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RATING: 7.5/10

I used to really love noise-rock and all that aggressive, abrasive stuff. I still do, but I think I’ve cooled off to it, just out of the sheer number of faceless, crash-and-bash ‘lo-fi garage’ bands that seem to love distortion and noise mostly because it’s a good way to hide a lack of ideas. I mention this because it’s bands like Montreal’s Hellshovel that prove that music need not pummel you into submission to engage you as a listener. Hellshovel’s brand of easy-going psychedelia is an ideal soundtrack for a sunny day, with or without the aid of certain controlled substances.

What immediately jumps out on the opener, “Ivan’s Hammer” is the vocals – obscure, but thankfully not by a fuzzbox. Instead, they opt for a phaser, giving the vox a blurry, underwater quality. The music rolls along pleasantly to compensate – it’s NUGGETS, but lost down an psychedelic rabbit hole. In a way, it also reminds me of a tamer BLACK LIPS (I said ‘lo-fi garage,’ it was only a matter of time before they got dragged in). Each one of these tracks sounds like some deeper-than-deep cut, dug out of an old acid casualty’s basement, by some hopelessly obscure band – it’s pretty fucking cool. Hellshovel manage to replicate the 60’s in a way that feels neither ironic nor hipper-than-thou, nor self-conscious hero worship. It’s organic and natural, which lifts this record above scores of slavish flower-power imitators.

“Summer’s Over” strikes me as the kind of song that actually earns its title – the chorus, phased, and otherwise fucked-with guitars actually seem to bring out the last warm days of September. Other highlights include the next track, “Whoever Brought Me Here Will Have To Take Me Home” – the vocal manipulation here is excellent, bringing Hellshovel’s true-blue psych colors to the forefront. The record’s good – I keep waiting for it to burst into some freakbeat meltdown, and it almost does on “Snowflakes in Russia,” but mostly it’s content to relax in the sun. It’s almost too mellow at times – entire songs can slide by without a blink. That’s not a dealbreaker by any means; it’s just how Hellshovel does stuff – they’re not making music for raging parties or for face-crushing live shows; this is music for a sunny day and maybe a game of disc golf or something – the kind of thing I’m missing while I’m freezing in Ireland. I’ll be keeping this one on board, if only because I respect Hellshovel. They’ve managed to take a familiar formula and do it well – in my book, that’s more compelling than any number of distortion pedals.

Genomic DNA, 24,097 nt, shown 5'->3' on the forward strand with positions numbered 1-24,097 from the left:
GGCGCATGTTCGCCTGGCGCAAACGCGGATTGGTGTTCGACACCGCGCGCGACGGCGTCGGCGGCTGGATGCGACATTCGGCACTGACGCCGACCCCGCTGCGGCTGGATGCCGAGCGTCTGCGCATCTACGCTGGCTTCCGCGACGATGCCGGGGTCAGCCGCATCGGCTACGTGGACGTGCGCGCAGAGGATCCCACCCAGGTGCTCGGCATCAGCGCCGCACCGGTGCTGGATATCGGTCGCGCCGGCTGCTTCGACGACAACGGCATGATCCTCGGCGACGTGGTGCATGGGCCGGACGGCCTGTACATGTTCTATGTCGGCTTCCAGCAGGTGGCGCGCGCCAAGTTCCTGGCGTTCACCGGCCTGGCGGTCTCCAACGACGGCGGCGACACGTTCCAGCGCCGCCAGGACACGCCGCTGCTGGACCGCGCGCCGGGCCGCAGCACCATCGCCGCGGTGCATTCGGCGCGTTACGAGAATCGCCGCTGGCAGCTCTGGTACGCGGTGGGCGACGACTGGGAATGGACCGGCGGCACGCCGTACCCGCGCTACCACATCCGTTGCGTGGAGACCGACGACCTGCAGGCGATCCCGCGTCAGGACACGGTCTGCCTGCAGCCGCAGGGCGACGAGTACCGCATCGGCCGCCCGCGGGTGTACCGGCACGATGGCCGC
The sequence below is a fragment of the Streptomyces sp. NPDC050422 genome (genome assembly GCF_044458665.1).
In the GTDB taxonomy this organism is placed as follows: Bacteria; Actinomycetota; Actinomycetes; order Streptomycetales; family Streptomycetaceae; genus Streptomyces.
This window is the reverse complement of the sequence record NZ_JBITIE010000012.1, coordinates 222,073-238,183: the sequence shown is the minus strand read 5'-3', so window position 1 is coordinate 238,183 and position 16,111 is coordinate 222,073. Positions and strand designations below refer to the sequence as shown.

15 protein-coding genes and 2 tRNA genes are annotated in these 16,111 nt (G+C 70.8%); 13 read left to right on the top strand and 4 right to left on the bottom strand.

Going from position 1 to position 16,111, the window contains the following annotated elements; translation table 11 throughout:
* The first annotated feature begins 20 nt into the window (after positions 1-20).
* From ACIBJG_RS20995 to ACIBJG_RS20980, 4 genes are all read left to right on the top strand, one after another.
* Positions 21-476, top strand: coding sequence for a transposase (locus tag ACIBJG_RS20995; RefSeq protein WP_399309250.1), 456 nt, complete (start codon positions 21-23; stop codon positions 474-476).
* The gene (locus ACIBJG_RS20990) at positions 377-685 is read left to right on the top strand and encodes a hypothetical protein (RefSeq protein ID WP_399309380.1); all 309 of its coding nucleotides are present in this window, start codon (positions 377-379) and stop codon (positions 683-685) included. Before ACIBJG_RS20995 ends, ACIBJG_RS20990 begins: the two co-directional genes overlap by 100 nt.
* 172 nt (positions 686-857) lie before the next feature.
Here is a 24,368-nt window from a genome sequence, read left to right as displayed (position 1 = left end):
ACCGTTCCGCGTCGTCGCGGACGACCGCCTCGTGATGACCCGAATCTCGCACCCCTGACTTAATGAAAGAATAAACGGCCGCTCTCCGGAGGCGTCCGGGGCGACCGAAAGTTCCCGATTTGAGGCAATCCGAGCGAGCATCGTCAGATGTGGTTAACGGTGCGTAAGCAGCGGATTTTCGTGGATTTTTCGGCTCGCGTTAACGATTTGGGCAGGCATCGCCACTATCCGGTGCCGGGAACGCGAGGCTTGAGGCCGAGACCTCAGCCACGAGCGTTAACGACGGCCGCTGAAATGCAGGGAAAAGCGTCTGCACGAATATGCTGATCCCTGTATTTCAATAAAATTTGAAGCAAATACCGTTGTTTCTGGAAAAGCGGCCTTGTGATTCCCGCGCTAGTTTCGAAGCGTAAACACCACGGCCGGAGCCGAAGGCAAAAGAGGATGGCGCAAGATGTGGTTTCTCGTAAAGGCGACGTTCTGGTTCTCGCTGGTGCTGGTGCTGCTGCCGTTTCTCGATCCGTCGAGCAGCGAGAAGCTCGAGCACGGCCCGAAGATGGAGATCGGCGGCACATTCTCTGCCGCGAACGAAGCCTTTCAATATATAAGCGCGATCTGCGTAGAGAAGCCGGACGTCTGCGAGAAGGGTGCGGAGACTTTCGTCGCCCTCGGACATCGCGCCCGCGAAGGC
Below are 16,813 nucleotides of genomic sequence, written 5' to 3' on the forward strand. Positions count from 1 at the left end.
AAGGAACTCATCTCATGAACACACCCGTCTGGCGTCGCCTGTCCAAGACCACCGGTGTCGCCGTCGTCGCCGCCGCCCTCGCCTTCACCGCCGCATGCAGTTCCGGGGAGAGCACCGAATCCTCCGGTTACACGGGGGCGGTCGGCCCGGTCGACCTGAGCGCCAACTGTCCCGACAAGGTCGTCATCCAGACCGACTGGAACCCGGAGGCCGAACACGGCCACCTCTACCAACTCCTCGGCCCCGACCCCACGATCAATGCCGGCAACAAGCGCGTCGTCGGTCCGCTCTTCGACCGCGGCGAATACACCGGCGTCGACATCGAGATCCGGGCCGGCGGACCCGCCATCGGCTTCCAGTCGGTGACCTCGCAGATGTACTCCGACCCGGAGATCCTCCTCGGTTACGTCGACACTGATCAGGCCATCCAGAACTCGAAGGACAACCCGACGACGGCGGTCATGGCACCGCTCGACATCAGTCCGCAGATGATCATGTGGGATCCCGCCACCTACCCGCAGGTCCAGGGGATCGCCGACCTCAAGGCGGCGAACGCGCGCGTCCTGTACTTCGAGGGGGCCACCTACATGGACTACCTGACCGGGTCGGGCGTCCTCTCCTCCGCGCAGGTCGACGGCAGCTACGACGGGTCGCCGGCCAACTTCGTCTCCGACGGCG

LISTEN/PREORDER: Slovenly Bandcamp 

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RATING: 6.5/10

Continuing our Montreal band kick, we have a 6 song EP from alliterative No Wavers Many Mental Mistakes. I confess, I had a bit of a tough time writing the review. Usually, it’s easy to slap together a few pretentious things to say, pick a few bands at random, but MMM honestly confounded a considerable portion of my usual arsenal. It’s not that they’re the weirdest thing I’ve ever heard, by a long shot, but it’s rare that you hear music this unabashedly experimental played this proficiently. Opener “Death Proof” lays out the MMM formula: thundering drums, mechanical, lockstep guitars, and haunting, ritualistic vocals. The track rumbles in the way some sort of esoteric invocation might. It, along with next track “CCC” have hints of dancefloor potential, though I’m not sure what club this would get asses shaking at (or if it’s the sort of club I’d feel comfortable or safe in).